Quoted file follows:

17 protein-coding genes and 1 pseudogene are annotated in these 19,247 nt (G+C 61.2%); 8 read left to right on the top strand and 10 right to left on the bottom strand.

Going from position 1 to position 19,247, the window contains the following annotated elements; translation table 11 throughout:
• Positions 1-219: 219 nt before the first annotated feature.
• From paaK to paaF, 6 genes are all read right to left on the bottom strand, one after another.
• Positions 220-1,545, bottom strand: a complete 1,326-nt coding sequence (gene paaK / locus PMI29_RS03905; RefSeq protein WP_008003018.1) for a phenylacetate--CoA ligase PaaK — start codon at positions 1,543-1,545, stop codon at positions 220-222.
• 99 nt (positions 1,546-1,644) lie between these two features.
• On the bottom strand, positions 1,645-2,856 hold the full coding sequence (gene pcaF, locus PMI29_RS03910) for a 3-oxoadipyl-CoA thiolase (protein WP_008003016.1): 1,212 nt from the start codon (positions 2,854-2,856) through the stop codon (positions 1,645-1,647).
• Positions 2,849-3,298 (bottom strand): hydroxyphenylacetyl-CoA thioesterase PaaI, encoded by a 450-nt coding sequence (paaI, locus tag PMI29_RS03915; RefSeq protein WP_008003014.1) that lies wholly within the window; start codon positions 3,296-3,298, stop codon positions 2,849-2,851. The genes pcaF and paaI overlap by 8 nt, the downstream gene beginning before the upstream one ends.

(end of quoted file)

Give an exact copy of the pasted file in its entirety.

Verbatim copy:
17 protein-coding genes and 1 pseudogene are annotated in these 19,247 nt (G+C 61.2%); 8 read left to right on the top strand and 10 right to left on the bottom strand.

Going from position 1 to position 19,247, the window contains the following annotated elements; translation table 11 throughout:
• Positions 1-219: 219 nt before the first annotated feature.
• From paaK to paaF, 6 genes are all read right to left on the bottom strand, one after another.
• Positions 220-1,545, bottom strand: a complete 1,326-nt coding sequence (gene paaK / locus PMI29_RS03905; RefSeq protein WP_008003018.1) for a phenylacetate--CoA ligase PaaK — start codon at positions 1,543-1,545, stop codon at positions 220-222.
• 99 nt (positions 1,546-1,644) lie between these two features.
• On the bottom strand, positions 1,645-2,856 hold the full coding sequence (gene pcaF, locus PMI29_RS03910) for a 3-oxoadipyl-CoA thiolase (protein WP_008003016.1): 1,212 nt from the start codon (positions 2,854-2,856) through the stop codon (positions 1,645-1,647).
• Positions 2,849-3,298 (bottom strand): hydroxyphenylacetyl-CoA thioesterase PaaI, encoded by a 450-nt coding sequence (paaI, locus tag PMI29_RS03915; RefSeq protein WP_008003014.1) that lies wholly within the window; start codon positions 3,296-3,298, stop codon positions 2,849-2,851. The genes pcaF and paaI overlap by 8 nt, the downstream gene beginning before the upstream one ends.